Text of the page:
Your first stop will be Moonglade, where Keeper Remulos will have you enter the Nightmare to gather some acorns. He will then make the acorns into some sort of chicken soup that he thinks may be able to save Bridenbrad, although he doesn’t sound too optimistic. You go back to Icecrown, Fordring sends you back out to Silent Vigil, and you give Bridenbrad the chicken soup. It’s yummy, and it makes him feel a little better, but he’s still, unfortunately, on the express train to Ghoulville.
Fordring, upon your return to the Pinnacle, then decides to escalate the problem to higher management…that would be Alexstrasza, the Life-Binder, her own twelve-foot-tall bikini-clad self, who agrees to help you if you go to the Ruby Dragonshrine and pick up a Dahlia’s Tear for her. She takes the Tear and creates the Breath of Alexstrasza (which, by the way, Blizz, would be a great name for seriously hot hot sauce–Mr. Morhaime, you can pay me for that idea later), sends you back to Fordring, and he sends you back to Bridenbrad. He takes the hot sauce, which is so spicy that it actually melts the snow and makes flowers grow around him…but all the Scoville units in the world aren’t going to burn the Scourge taint out of him. So far the score is Cooties 2, Major Lore Figures 0.
Tirion, however, won’t give up. He pulls his trump card and sends you to speak to A’dal, the chief naaru in Shattrath. The naaru, after all, are literally personifications of the Light…if anyone would know how to remove the plague of impending undeath from a man, it would be A’dal. So you head to Shattrath and speak with A’dal. A’dal, being the somewhat annoying NPC that he is, says he knows why you’ve come (don’t they always?), and then says this:
I am pleased that you have come to me, Linedan. I know of Crusader Bridenbrad, and of your travels in hope of saving him. Bridenbrad’s valor has sparked remarkable selflessness in you, and this is a miracle unto itself.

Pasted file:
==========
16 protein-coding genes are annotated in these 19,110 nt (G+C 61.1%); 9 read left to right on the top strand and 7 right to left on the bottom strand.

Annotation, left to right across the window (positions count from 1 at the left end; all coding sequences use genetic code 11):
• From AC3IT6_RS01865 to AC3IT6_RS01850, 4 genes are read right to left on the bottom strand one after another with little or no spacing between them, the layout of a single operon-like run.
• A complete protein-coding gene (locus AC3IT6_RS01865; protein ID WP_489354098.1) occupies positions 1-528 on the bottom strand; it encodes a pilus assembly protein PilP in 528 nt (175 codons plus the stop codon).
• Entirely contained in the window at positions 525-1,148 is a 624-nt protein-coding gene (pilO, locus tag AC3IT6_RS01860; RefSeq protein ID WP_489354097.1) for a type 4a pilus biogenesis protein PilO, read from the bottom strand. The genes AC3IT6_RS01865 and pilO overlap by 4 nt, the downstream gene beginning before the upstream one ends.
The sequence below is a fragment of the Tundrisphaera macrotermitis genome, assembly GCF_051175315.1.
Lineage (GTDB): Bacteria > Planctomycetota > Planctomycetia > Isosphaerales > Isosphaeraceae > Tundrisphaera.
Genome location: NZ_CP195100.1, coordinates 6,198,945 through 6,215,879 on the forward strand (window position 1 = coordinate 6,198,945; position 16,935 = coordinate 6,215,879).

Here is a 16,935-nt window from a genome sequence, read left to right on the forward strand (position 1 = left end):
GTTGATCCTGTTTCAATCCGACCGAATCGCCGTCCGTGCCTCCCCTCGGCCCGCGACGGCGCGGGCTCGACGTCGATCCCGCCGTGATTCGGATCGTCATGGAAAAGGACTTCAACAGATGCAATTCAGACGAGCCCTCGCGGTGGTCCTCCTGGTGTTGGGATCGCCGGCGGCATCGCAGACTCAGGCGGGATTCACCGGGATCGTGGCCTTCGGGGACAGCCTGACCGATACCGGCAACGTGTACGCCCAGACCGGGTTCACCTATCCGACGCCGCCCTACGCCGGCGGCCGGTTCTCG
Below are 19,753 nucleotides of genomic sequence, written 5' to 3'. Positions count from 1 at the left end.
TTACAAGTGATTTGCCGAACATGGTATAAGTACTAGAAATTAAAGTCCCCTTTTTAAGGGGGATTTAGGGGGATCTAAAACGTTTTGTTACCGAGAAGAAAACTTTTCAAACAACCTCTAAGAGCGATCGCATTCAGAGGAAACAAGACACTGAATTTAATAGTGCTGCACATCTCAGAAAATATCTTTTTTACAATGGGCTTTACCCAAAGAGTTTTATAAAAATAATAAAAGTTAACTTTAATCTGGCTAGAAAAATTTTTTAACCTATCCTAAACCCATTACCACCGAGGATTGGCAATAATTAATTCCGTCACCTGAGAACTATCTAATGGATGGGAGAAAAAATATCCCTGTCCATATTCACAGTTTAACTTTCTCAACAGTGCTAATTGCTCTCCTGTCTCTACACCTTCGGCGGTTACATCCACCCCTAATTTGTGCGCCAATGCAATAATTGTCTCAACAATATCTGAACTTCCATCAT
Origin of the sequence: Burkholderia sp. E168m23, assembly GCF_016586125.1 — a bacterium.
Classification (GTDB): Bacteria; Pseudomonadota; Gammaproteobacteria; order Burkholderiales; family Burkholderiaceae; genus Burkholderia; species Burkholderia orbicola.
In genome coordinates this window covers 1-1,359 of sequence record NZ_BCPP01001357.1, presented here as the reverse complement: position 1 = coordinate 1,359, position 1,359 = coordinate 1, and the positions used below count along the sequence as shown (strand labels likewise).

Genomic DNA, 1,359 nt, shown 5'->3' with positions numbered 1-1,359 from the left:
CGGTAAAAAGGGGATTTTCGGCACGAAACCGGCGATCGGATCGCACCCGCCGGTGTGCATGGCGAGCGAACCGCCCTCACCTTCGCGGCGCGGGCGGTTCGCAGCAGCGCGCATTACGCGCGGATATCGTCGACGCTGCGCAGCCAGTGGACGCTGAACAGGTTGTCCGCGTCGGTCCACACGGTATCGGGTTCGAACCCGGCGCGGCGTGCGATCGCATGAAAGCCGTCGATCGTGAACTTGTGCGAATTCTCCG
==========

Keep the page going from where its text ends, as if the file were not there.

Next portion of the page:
The Light will take care of its own. I will extend my blessing to Bridenbrad and he shall not endure the corruption of undeath. I shall return you to Dalaran, and you shall return to him. Know that I remain with you.
This is great news. Sounds like Fordring’s persistence has paid off, right? You catch a portal back to Dalaran (empty-handed) and fly back out to Bridenbrad. By that time, the poor Crusader is very close to death. He thanks you for your Herculean efforts on his behalf, and then…
You have returned to me, warrior. I must admit… it is good to see you again… your face renews my hope that this land will be free of Arthas’s grasp one day soon. I’m proud to have met you…
Bridenbrad’s words trail off, a dim smile on his face. As life seems to slip from him, a gentle ringing fills your ears.
At that point, A’dal and his two sidekicks K’uri and M’ori appear floating over Bridenbrad’s dying body. Instead of the Crusader being healed and standing up, Bridenbrad’s spirit floats out of his body and ascends in a pillar of light as A’dal speaks:
- A’dal says: Fear not, young one, for this crusader shall not taste death.
- A’dal says: In life, Bridenbrad was the bearer of great deeds. Now, in passing, he shall taste only paradise.
- A’dal says: The light does not abandon its champions.